Tour de France 2022 stage nine preview: to the mountains

A steady ramping up in intensity as the 2022 Tour tackles two first-category climbs in Switzerland before returning to France for a finish above Châtel

Tour de France 2022, stage nine
Distance: 192.9km
Start location: 
Finish location: Châtel les portes du soleil
Start time: 11:30 BST
Finish time (approx): 16.28 BST

Historically, Aigle gained its prominence as a commercial centre in mediaeval times from its position between northern Europe and Italy. When it joined Canton Bern in the Old Swiss Confederacy (what became modern Switzerland) in 1476, it was the first French-speaking area to do so, helping to build the foundation of the country’s multilingualism.

However, these days Aigle is mainly famous for the fact that cycling’s governing body, the UCI, has its headquarters in the town, in a postmodern edifice of concrete and aluminium (carbon fibre might have been, in retrospect, a more appropriate if more expensive option), set in manicured and landscaped lawns.

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The Tour de France makes its first ever visit to Aigle, for the final stage before the first rest day proper of the 2022 event. Though the UCI and the Tour’s organisers ASO have their differences, relations are somewhat warmer than at the advent of the WorldTour (then the ProTour) in the mid-2000s, when the French organisation pulled all of their races from the competition, along with Giro d’Italia organisers RCS. It is not known whether ASO charged Aigle more for hosting the Tour than other stage towns.

The stage heads back down from Aigle to the waterfront of Lac Léman, following the Rhône river into the lake, then skirting the north shore. The peloton will make faster progress than the water in the lake: Lac Léman’s Residence Time (the length of time the water in a lake takes to flow from intake to outlet) is 11 and a half years; the peloton should get to the northward turn at Bourg-en-Lavaux, where they will head up into the hills, in about 45 minutes. The route traces a loop around the cantons of Fribourg and Vaud, including the second-category climb of the Col des Mosses and the cat-one Col de la Croix, before passing back through Aigle. The final 40km of the stage are probably the hardest: the race will head back up into the Alps towards the French border, and cross back into France over the first-category Pas de Morgins. It’s not quite a summit finish, but by the time the race crests the Morgins, after 15.4km of climbing, there’s little respite. There’s no big descent after the top, just five kilometres of downhill, then four kilometres of drag up to the line at the Pré-la-Joux ski station, part of the Portes du Soleil ski domain.

Tour de France 2022 Stage nine map and profile

Starting at the UCI's base in Aigle, Switzerland, the opening 33km of this stage is on the flat lands – premium terrain for a breakaway to establish itself. The Côte de Bellevue is the first climb of the day and it is followed by a false flat until the bunch will reach the Col des Mosses, a 13.3 kilometres climb at 4.1%. The Col de la Croix which follows is a shorter climb at 8.8 kilometres but at 7.6% average gradient, it is steeper. 

The riders descend back towards Aigle until they hit the penultimate climb, the, Pas de Morgins, a 15.4 kilometre climb at 6.1%. This won't be where the stage is won, but will definitely indicate who is on a good day and who could struggle.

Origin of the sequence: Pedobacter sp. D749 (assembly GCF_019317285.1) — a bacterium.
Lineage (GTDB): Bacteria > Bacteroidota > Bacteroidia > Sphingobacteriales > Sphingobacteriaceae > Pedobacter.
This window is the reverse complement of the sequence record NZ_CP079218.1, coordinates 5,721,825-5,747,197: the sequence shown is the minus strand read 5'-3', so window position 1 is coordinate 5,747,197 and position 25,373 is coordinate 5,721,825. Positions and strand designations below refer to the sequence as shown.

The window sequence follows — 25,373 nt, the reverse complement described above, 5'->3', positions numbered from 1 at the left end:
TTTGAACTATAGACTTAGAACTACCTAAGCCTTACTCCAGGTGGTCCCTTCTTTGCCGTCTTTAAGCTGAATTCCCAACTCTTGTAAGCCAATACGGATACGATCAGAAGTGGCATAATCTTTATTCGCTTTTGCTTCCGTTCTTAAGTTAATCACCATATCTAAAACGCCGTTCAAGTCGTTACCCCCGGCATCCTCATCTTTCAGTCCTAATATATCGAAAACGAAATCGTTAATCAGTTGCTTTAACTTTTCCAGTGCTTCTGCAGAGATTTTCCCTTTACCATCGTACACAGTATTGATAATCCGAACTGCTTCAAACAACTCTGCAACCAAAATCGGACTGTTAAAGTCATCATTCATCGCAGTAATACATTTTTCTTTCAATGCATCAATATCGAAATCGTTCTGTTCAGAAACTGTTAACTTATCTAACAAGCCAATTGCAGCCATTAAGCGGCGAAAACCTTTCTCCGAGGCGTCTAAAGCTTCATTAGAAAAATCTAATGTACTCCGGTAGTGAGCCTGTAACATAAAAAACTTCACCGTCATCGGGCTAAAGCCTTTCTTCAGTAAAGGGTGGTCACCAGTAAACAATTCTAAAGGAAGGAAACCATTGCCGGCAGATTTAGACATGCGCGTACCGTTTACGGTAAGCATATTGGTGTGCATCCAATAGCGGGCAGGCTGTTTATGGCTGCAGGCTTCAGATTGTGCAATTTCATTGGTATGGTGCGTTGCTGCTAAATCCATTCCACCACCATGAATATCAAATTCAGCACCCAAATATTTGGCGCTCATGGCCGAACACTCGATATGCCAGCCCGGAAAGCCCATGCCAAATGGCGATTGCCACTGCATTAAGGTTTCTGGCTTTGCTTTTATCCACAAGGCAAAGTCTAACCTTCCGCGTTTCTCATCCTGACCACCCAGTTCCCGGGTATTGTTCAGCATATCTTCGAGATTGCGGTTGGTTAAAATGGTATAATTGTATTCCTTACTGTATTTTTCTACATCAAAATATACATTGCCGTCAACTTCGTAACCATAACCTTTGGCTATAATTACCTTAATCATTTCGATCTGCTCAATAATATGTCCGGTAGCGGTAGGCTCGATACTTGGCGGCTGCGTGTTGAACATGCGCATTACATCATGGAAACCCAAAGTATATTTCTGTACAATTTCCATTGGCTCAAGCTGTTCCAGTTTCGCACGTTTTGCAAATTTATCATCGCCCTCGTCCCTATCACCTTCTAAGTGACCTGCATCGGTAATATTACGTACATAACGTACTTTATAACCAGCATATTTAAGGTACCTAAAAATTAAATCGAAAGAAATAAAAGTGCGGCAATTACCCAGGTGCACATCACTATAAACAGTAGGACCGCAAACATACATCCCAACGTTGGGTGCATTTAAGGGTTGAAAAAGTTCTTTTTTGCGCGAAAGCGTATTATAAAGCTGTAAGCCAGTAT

After the Morgins, the riders will descend to the last climb of the day which lasts just 3.7 kilometres at 3.9%. The finish line lies at the gate of Portes du Soleil at an elevation of 1,297 metres.

Tour de France 2022 Predictions and contenders

The biggest question surrounding this stage is if the GC contenders will see it as a chance to gain time on each other, or if it will be an opportunity for the breakaway. Tadej Pogačar (UAE Team Emirates) has made it clear that he finds it hard to resist the chance of a stage win if the opportunity presents itself, and if the yellow jersey wearer makes his move, the likes of Jonas Vingegaard (Jumbo Visma) and Geraint Thomas (Ineos Grenadiers) will be forced to follow.

We think that the most likely outcome of this stage is for the breakaway to stay away, however. If this happens, the likes of Bauke Mollema (Trek-Segafredo), Tim Wellens (Lotto-Soudal) are riders who we can expect to be in the fight for the stage win. Lennard Kämna (BORA-Hansgrohe) showed impressive fight on the stage to La Planche des Belles Filles with a solo move that almost got him a victory and he could be hoping to pull off a win today.

The home crowd would be delighted if Thibaut Pinot of Groupama-FDJ could take a stage win here, but the Frenchman didn't look to in his strongest form on the stage to La Planche des Belles Filles. Pierre Latour (TotalEnergies) and Warren Barguil (Team Arkéa Samsic) are two other French hopefuls who is are suited to hard, hilly days in the breakaway.

Matej Mohorič of Bahrain Victorious has been surprisingly quiet so far in this year's Tour de France, and the Slovenian rider will be hoping today could be his chance to make it in to the right move. Andreas Leknessund (Team DSM) won a stage of Tour du Suisse earlier this season and is an outside bet for the win here.

Rouleur predicts:

We don't think this stage is hard enough for the GC riders to make any serious gains, so we're backing the breakaway to go to the line. If this happens, Lennard Kämna is our pick for the win. He'll have even more motivation after coming so close a few days before and has a strong team to help him to victory. 

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